Brubaker hits every story beat providing a book of four separate narratives that so seamlessly transition and intersect you’ll never even realize you’re following four separate stories.  The book begins with Sharon Carter then goes into the Falcon and then cuts to the Red Skull before heading back to the Falcon and finally ending on the Winter Solider.  To work these scenes together Bru uses the wake of Steve Rogers, providing background media coverage and man-on-the-street commentary that provides a common undercurrent running through each act.  Not only does the background news help the transitioning but it also provides the context for the “world view” of Captain America’s assassination.  These “real world” angles are a staple of the Marvel Universe and it’s great to see them executed so effectively here.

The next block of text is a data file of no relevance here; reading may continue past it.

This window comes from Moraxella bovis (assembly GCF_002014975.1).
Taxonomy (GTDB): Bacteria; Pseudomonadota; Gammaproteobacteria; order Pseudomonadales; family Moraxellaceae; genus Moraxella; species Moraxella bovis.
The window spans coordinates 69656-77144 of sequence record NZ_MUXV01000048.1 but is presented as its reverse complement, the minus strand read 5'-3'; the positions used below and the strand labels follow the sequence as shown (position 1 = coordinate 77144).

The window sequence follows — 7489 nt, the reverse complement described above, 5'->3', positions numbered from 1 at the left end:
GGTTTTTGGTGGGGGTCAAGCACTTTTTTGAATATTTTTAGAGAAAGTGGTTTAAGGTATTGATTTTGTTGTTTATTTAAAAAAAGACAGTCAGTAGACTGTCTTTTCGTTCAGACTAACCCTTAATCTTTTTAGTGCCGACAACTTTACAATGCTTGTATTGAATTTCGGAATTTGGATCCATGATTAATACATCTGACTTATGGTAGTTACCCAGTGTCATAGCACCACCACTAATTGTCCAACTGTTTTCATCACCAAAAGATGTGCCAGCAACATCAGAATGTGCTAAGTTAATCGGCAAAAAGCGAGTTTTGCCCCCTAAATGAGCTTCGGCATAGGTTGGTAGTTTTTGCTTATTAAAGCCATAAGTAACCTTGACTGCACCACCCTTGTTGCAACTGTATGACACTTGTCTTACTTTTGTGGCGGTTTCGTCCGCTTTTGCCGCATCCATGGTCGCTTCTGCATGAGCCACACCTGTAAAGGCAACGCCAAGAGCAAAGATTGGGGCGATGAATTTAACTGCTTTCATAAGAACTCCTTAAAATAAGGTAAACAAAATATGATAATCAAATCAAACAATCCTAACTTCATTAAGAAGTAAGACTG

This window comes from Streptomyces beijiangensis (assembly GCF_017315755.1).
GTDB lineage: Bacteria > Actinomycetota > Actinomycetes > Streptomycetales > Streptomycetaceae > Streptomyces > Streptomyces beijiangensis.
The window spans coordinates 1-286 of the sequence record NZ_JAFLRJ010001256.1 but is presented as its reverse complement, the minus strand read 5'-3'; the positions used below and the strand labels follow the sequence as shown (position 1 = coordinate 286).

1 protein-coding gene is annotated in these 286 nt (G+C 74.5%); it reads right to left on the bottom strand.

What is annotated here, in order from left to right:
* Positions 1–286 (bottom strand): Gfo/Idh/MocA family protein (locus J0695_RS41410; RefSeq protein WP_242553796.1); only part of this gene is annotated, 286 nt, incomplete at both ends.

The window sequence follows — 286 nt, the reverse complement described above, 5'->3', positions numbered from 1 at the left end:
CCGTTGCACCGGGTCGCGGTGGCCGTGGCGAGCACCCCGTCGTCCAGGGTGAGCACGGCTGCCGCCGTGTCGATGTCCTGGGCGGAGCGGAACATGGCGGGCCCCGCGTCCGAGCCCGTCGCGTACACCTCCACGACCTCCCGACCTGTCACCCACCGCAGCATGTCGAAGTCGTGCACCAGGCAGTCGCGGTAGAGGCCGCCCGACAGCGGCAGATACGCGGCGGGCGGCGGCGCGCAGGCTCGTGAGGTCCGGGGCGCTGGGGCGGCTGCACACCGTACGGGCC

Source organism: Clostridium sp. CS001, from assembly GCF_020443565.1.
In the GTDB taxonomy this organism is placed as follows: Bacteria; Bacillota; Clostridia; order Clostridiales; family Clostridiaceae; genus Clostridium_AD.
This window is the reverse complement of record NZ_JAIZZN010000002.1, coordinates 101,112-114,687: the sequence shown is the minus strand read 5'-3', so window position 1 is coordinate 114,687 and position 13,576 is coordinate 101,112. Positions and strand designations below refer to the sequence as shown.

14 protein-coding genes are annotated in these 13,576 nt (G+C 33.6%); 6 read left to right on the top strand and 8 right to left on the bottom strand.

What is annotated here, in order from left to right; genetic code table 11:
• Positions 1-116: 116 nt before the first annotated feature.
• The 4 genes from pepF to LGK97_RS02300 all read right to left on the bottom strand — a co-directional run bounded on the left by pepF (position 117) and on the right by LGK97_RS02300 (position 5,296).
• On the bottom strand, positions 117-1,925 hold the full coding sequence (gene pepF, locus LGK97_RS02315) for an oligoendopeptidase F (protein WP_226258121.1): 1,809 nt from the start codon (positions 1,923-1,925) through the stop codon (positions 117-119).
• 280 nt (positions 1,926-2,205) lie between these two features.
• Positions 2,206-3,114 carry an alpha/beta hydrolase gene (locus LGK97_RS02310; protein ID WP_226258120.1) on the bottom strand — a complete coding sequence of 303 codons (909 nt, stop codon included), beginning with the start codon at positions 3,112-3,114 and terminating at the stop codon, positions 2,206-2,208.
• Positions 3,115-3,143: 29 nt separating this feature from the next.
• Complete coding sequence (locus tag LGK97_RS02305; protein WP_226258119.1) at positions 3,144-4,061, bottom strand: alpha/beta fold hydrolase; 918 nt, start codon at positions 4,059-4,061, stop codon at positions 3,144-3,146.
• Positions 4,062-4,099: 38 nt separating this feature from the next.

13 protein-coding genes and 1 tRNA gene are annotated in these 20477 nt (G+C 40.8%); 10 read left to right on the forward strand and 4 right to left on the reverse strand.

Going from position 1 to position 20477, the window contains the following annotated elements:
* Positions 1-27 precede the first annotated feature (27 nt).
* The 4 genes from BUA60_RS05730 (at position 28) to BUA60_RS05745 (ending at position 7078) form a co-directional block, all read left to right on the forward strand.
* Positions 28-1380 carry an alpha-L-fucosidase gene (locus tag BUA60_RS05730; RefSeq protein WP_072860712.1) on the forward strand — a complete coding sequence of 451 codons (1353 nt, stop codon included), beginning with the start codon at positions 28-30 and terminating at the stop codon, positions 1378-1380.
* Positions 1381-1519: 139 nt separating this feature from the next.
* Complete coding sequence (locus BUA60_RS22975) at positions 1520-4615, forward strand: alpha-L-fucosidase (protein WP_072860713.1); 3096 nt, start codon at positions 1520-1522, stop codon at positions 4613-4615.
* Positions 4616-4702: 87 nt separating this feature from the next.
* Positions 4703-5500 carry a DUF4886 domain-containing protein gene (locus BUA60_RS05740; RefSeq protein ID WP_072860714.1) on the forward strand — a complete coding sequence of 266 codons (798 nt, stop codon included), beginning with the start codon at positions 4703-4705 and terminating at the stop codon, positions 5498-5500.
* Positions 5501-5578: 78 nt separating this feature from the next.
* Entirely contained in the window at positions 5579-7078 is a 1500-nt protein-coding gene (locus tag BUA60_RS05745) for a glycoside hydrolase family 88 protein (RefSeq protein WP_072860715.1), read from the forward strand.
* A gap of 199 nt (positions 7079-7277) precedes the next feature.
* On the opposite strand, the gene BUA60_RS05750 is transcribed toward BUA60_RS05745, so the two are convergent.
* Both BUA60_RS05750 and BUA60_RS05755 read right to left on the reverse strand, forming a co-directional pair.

Another positive point of this story is that Cap’s supporting cast proves just as interesting as Cap did.  Sharon carrying the burden of her love, sorrow, and secret must find a way to cope.  The Falcon has to shift between worlds, being Cap’s ambassador to the masses including the registered, the unregistered, and the outsiders like the Winter Soldier.  The Skull’s victory leaves no time for celebration and he goes right back to the role of the methodical general.  Cap’s death was just one step of his plans and the manner in which he treats his “associates” is so ruthless that I can’t help but respect a villain who’s just so evil.  Finally we come to the Winter Soldier who is the instrument of revenge, in this case misguided, yet nonetheless I imagine the Soldier’s upcoming retribution will be swift and brutal.